It was a sign of the times that there was next to no opposition. The lack of a response from the clergy contrasted heavily with the uproar which had sounded against the Vatican on the issue of same-sex marriage.

A month later, Innocent announced that Catholic seminaries would begin accepting women and that a campaign designed to attract women to the priesthood would be launched in 15 countries. Two years ago the Church boasted 23,000 female clergy members.

At the close of the document was another Innocent bomb: he would end the convening of Ordinary General Synod of Bishops.

Held since 1967, the assembly had been an advisory body of sorts to the Pope. It had allowed a collegial atmosphere of governance, even if it had been formed without any actual powers. The assemblies had facilitated the view that the Pope was engaged in actual discussion with the Bishops, rather than acting as a spiritual monarch.

The announcement that Innocent no longer "felt the spiritual need to inconvenience Bishops" shocked but did not surprise the Catholic world (if that is possible), which was by then used to the radical ways of Francis' successor. A splashy piece in Time Magazine featured images of Innocent surrounded by his Cardinals (in what was probably an effort to foster the idea that his is a consultative approach).

In that interview, Innocent proclaimed a view to a "better-functioning, quicker-responding, more fully-loving approach". He dismissed criticism from conservative Catholics who he encouraged to embrace a more nimble church.

His theory seemed more than ably proved, when in the following year he deftly responded to an influx of Saudi refugees fleeing increasing violence by organizing for them to be housed among ordinary Italians.

In April that year, he appealed for an easing of tensions after a string of attacks against the Muslim community after the abduction of the Bonn Eight. He brokered talks soon after with prominent German and French Muslim organizations seeking a solution to anti-Muslim violence.

It didn't stop the violence, either against or by Muslims, but public opinion definitely began to swing with ordinary people viewing the Vatican as compassionate, invested, and unafraid to act quickly. It was a change of heart from a public used to seeing the Catholic Church move at a glacial pace on everything.

Later that year saw a meeting with polygamous Catholics from around the world, as another threshold was crossed and more support garnered.

In 2035 Innocent issued what some spectators saw as a necessary and obvious addendum to the Church's support for same-sex marriage in the form of a Papal Bull addressing transgenderism.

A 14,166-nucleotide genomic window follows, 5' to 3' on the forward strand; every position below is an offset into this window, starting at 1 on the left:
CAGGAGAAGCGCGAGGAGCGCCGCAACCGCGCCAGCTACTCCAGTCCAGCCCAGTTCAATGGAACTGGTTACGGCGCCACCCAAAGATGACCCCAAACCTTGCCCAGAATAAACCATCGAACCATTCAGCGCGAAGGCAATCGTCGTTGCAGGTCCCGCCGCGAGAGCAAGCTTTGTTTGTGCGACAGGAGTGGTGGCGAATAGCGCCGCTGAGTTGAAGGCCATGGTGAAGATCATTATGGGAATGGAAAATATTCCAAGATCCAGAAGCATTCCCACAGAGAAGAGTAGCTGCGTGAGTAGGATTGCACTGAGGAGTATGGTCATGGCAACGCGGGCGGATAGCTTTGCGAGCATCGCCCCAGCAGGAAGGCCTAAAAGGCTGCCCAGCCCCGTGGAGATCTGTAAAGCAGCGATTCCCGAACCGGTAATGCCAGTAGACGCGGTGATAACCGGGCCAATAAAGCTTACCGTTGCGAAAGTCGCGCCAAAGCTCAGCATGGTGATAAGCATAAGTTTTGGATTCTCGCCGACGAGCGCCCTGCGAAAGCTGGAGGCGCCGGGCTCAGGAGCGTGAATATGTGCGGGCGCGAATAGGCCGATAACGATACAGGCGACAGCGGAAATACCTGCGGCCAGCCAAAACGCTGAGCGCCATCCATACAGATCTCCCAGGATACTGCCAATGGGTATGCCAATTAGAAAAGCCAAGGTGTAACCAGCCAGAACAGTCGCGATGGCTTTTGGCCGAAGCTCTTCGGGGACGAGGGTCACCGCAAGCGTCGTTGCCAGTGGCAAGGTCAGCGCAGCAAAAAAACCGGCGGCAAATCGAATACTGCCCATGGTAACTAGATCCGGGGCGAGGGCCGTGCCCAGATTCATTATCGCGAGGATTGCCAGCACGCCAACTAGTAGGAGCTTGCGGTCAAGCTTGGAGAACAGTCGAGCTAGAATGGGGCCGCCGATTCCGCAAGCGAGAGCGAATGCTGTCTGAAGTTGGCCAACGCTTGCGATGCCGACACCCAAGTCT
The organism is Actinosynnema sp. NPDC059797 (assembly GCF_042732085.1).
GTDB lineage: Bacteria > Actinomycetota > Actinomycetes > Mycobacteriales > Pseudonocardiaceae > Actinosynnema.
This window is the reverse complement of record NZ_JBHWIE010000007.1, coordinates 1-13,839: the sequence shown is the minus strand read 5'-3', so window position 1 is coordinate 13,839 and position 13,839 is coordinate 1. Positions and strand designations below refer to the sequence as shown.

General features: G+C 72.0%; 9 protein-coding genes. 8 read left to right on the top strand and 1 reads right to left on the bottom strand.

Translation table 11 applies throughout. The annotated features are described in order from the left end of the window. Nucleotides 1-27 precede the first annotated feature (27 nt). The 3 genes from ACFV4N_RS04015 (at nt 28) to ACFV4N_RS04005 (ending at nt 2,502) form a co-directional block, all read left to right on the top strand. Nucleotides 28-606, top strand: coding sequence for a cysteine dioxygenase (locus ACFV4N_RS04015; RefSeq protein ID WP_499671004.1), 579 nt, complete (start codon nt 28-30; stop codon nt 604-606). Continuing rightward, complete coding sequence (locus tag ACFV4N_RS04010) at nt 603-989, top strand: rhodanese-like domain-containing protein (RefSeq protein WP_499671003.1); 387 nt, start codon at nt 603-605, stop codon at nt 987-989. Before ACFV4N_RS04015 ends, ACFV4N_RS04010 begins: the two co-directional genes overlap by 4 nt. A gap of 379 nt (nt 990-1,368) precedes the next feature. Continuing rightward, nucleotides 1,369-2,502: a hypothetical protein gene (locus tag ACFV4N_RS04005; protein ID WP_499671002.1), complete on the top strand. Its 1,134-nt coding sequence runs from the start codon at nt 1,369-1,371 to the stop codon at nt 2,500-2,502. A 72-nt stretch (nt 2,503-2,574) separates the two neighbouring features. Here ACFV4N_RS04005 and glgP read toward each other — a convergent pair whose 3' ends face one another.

The document outlines the freedom of Catholics to determine their gender autonomously, to change gender through whatever means are available to them and accords them the right under the Code of Canon Law to be identified as any or no gender. The addition to the Law, the wording of which is purposely broad, grants them full inclusion at all levels within the Church. There was once more little to no resistance from within the ranks of Clergy or leadership.

Later that year, Innocent embarked on his second global tour addressing rapturous crowds many of whom waved Pride flags and held up pictures of the Pontiff. The dark days of scandals and oppressive legalistic codes governing sexuality and identity seemed to be over.

However, it hasn't been completely smooth sailing for the Rock Star Pope.

Rumors of a small but determined group of Vatican insiders, seeking to undermine the Papacy, have persisted despite multiple investigations. The whispers address a band of more than a dozen whose intentions are so far inscrutable. Speculation has centered on the obvious: that reformers have moved far too quickly for some in the Church, and that the faction in question is tending the possibility of taking action of some sort against the Pope.

No concrete evidence has as yet been presented to prove the claims one way or the other, but the Vatican can't seem to shake the innuendo. It may just be the natural tendency of observers to see conspiracy in large organizations, or it could be the Catholic Church's shroud of spirituality which portends mystery for some people. It could be both.

The allegations have not affected the reputation of the Church. Respondents usually tell pollsters they place no stock in the rumors.

In the four years since his last global tour, things have settled somewhat for the Pope. He has remained a public presence, zealous to stay ahead of changing norms on sexuality and identity (his thoughtful and charitable comments on loving families take some getting used to given the Vatican's institutional lethargy), whilst showing a side of him bordering on playfulness.

Innocent regularly wears jeans and t-shirts even when out in public, shirking traditional vestments for most occasions. Footage of him participating in training with Serie A (soccer) team Inter Milan brought legions of new fans, while his routine still relies heavily on ministering to the poor. He regularly sees Rome's homeless fed and clothed, and has arranged for Romans to take them into their homes. His acts mirror the Gospel he preaches so passionately.

It has been a long time coming, but it seems Innocent has done the impossible: he has made the Catholic Church cool once more.